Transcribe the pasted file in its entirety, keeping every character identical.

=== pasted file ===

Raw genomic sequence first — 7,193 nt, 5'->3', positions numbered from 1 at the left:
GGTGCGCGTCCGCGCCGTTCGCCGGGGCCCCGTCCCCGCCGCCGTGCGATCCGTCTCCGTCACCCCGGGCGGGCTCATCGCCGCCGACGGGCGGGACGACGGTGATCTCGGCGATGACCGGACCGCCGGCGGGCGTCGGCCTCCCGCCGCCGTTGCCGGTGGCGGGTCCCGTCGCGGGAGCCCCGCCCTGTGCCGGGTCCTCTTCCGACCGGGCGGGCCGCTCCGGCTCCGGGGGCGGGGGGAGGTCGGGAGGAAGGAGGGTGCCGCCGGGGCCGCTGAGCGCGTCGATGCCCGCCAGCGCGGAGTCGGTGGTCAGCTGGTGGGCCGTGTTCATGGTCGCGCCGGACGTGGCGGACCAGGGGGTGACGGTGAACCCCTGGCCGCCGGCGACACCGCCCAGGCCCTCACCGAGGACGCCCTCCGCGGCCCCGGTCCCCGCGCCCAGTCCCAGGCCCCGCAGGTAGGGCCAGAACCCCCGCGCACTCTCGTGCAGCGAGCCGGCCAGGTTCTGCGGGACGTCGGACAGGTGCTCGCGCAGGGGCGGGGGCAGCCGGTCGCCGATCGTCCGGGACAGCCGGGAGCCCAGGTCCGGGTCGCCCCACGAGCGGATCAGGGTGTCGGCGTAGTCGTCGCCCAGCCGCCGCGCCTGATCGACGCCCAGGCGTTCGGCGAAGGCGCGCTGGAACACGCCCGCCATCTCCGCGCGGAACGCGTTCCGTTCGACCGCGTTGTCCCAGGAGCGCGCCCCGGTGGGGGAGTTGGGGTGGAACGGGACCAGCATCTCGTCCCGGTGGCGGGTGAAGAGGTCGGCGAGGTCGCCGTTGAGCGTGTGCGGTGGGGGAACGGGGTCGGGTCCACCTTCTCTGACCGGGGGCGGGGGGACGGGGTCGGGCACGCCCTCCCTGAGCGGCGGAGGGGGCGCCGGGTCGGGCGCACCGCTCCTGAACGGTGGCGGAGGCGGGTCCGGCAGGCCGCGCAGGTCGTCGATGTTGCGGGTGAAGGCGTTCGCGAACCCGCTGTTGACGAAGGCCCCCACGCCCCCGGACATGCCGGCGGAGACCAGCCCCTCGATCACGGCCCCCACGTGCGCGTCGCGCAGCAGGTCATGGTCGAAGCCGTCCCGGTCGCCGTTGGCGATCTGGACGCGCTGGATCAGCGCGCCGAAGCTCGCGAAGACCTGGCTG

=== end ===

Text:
Raw genomic sequence first — 7,193 nt, 5'->3', positions numbered from 1 at the left:
GGTGCGCGTCCGCGCCGTTCGCCGGGGCCCCGTCCCCGCCGCCGTGCGATCCGTCTCCGTCACCCCGGGCGGGCTCATCGCCGCCGACGGGCGGGACGACGGTGATCTCGGCGATGACCGGACCGCCGGCGGGCGTCGGCCTCCCGCCGCCGTTGCCGGTGGCGGGTCCCGTCGCGGGAGCCCCGCCCTGTGCCGGGTCCTCTTCCGACCGGGCGGGCCGCTCCGGCTCCGGGGGCGGGGGGAGGTCGGGAGGAAGGAGGGTGCCGCCGGGGCCGCTGAGCGCGTCGATGCCCGCCAGCGCGGAGTCGGTGGTCAGCTGGTGGGCCGTGTTCATGGTCGCGCCGGACGTGGCGGACCAGGGGGTGACGGTGAACCCCTGGCCGCCGGCGACACCGCCCAGGCCCTCACCGAGGACGCCCTCCGCGGCCCCGGTCCCCGCGCCCAGTCCCAGGCCCCGCAGGTAGGGCCAGAACCCCCGCGCACTCTCGTGCAGCGAGCCGGCCAGGTTCTGCGGGACGTCGGACAGGTGCTCGCGCAGGGGCGGGGGCAGCCGGTCGCCGATCGTCCGGGACAGCCGGGAGCCCAGGTCCGGGTCGCCCCACGAGCGGATCAGGGTGTCGGCGTAGTCGTCGCCCAGCCGCCGCGCCTGATCGACGCCCAGGCGTTCGGCGAAGGCGCGCTGGAACACGCCCGCCATCTCCGCGCGGAACGCGTTCCGTTCGACCGCGTTGTCCCAGGAGCGCGCCCCGGTGGGGGAGTTGGGGTGGAACGGGACCAGCATCTCGTCCCGGTGGCGGGTGAAGAGGTCGGCGAGGTCGCCGTTGAGCGTGTGCGGTGGGGGAACGGGGTCGGGTCCACCTTCTCTGACCGGGGGCGGGGGGACGGGGTCGGGCACGCCCTCCCTGAGCGGCGGAGGGGGCGCCGGGTCGGGCGCACCGCTCCTGAACGGTGGCGGAGGCGGGTCCGGCAGGCCGCGCAGGTCGTCGATGTTGCGGGTGAAGGCGTTCGCGAACCCGCTGTTGACGAAGGCCCCCACGCCCCCGGACATGCCGGCGGAGACCAGCCCCTCGATCACGGCCCCCACGTGCGCGTCGCGCAGCAGGTCATGGTCGAAGCCGTCCCGGTCGCCGTTGGCGATCTGGACGCGCTGGATCAGCGCGCCGAAGCTCGCGAAGACCTGGCTG